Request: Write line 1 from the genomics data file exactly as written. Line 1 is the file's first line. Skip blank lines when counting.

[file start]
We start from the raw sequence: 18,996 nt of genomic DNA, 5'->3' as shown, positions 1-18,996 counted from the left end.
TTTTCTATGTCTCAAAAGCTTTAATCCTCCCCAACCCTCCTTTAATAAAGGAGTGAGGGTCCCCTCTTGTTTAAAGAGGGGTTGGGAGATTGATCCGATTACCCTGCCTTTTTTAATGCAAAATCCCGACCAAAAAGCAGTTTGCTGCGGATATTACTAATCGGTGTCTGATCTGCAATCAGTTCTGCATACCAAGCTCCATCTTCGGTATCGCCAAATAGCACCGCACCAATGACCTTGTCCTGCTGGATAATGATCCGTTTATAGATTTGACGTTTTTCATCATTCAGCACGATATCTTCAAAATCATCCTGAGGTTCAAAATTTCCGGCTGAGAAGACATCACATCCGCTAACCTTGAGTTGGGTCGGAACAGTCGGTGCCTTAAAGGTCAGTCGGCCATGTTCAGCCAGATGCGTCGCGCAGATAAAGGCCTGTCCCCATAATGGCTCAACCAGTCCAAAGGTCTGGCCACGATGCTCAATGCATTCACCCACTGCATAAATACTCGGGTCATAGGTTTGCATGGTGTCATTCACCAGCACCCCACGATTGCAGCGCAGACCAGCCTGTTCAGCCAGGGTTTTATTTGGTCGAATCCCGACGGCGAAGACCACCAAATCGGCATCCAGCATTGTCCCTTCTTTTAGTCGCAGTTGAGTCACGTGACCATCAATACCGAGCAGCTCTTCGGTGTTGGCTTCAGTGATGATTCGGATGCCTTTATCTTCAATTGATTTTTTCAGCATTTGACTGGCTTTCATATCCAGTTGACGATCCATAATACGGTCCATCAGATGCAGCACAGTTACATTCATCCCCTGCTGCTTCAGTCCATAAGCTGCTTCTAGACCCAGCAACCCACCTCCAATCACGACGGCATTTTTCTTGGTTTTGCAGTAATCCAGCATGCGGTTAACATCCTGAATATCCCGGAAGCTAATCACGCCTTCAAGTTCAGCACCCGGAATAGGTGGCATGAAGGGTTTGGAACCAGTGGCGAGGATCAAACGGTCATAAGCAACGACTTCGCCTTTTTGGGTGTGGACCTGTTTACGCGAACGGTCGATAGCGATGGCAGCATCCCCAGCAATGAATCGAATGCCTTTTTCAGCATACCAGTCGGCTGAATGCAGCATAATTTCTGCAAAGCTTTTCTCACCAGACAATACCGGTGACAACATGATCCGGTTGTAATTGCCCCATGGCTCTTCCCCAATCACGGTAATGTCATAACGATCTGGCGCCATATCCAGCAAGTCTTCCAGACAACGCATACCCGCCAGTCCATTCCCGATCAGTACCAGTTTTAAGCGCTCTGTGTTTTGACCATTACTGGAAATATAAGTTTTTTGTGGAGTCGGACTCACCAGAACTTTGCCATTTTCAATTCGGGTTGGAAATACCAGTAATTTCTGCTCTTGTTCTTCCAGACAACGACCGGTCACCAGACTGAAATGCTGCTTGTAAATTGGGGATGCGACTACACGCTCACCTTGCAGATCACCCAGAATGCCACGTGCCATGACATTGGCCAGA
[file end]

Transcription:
We start from the raw sequence: 18,996 nt of genomic DNA, 5'->3' as shown, positions 1-18,996 counted from the left end.